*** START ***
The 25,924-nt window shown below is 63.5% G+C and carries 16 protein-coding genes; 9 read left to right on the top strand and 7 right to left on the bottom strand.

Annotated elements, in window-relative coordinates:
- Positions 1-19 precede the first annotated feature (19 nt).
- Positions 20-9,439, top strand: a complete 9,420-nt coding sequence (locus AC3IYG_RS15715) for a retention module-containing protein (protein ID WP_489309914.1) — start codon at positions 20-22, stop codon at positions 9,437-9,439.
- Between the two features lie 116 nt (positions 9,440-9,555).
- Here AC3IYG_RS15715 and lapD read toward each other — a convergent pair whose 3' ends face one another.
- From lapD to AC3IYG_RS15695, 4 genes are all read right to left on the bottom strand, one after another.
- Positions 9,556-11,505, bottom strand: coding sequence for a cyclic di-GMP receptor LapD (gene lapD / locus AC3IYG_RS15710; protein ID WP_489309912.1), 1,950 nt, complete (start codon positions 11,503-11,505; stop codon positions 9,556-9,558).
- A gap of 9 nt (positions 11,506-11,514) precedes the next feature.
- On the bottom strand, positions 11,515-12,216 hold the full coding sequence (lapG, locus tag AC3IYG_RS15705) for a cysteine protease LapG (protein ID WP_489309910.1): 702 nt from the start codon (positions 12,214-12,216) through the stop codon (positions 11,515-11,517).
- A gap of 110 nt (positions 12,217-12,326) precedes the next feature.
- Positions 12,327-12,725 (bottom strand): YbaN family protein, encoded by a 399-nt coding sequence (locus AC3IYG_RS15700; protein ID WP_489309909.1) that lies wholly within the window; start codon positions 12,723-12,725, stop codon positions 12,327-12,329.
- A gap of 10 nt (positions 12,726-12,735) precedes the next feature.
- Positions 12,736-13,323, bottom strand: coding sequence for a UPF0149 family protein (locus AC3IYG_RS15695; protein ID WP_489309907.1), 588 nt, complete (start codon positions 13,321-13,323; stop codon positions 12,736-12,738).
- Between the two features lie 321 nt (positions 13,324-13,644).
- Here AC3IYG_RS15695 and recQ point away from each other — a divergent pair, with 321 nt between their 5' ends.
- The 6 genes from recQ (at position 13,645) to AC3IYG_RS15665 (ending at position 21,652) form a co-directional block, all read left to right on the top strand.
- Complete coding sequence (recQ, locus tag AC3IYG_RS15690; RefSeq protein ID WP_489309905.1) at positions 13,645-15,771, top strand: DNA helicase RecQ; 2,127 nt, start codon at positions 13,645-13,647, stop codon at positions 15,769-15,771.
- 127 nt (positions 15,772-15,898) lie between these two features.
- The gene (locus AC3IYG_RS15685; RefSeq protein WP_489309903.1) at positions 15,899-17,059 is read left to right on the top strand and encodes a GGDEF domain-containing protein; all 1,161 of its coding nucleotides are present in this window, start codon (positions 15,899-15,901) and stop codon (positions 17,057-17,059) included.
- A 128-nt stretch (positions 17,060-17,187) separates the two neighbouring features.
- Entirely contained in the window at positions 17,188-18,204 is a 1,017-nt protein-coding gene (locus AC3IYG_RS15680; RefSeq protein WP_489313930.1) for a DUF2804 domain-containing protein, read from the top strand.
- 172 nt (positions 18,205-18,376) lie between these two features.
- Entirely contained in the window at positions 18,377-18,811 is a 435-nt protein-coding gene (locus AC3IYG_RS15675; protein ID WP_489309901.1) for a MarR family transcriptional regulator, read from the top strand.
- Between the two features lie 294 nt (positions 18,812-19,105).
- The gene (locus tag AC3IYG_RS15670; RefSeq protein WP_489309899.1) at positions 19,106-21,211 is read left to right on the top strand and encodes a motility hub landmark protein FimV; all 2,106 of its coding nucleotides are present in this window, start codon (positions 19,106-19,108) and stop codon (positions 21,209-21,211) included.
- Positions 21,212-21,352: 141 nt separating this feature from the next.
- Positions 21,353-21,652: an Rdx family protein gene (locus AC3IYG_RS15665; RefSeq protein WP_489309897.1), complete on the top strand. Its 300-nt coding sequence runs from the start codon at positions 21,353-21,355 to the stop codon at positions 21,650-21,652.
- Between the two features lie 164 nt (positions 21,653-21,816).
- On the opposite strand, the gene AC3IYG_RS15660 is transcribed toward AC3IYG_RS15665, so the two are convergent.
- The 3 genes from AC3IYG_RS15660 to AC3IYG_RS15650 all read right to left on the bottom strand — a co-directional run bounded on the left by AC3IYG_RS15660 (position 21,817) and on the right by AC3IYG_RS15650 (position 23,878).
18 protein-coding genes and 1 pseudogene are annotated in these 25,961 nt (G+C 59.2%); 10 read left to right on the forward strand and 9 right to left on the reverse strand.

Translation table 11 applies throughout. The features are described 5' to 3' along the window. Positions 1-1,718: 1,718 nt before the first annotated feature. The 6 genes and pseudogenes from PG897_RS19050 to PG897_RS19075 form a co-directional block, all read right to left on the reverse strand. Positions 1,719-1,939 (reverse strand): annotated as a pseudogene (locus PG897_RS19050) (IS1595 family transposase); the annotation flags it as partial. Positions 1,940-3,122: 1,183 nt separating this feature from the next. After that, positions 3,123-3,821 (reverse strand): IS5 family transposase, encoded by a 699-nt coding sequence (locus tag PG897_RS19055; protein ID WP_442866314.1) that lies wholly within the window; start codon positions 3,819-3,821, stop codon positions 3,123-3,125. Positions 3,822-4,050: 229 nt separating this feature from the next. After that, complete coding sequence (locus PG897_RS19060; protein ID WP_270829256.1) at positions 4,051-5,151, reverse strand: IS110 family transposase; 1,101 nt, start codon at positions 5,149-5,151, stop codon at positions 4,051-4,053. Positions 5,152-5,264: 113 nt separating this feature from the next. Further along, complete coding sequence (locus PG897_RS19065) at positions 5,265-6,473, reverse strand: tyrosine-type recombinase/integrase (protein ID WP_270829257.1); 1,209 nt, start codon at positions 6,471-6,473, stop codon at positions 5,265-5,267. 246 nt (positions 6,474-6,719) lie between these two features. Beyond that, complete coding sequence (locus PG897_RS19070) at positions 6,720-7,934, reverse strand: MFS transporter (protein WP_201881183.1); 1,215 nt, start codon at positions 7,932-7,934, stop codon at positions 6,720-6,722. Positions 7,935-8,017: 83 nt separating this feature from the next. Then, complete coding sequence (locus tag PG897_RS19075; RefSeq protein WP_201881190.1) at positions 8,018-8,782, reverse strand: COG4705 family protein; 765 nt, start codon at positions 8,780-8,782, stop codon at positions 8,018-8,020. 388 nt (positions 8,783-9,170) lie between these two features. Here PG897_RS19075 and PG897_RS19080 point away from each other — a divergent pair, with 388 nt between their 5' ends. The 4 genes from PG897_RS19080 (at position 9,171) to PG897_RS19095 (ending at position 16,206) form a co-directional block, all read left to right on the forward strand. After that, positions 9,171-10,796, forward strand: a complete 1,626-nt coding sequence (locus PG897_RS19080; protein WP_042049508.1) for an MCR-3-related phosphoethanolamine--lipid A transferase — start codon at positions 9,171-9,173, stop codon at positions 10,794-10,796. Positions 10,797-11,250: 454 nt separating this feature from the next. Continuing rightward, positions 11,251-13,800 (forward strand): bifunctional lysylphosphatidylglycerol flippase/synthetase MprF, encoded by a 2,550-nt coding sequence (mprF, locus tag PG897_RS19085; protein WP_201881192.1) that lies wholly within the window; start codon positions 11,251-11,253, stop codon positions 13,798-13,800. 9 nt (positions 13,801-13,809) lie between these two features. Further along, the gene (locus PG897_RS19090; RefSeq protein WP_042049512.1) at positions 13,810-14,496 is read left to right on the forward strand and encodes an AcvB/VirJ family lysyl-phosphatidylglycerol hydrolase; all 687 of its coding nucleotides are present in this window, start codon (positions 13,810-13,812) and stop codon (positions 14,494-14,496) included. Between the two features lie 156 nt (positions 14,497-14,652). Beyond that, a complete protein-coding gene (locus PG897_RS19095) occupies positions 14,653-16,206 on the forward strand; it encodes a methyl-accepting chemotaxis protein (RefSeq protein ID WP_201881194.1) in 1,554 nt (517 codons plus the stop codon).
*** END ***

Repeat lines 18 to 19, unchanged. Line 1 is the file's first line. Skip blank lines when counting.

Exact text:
- Complete coding sequence (recQ, locus tag AC3IYG_RS15690; RefSeq protein ID WP_489309905.1) at positions 13,645-15,771, top strand: DNA helicase RecQ; 2,127 nt, start codon at positions 13,645-13,647, stop codon at positions 15,769-15,771.
- 127 nt (positions 15,772-15,898) lie between these two features.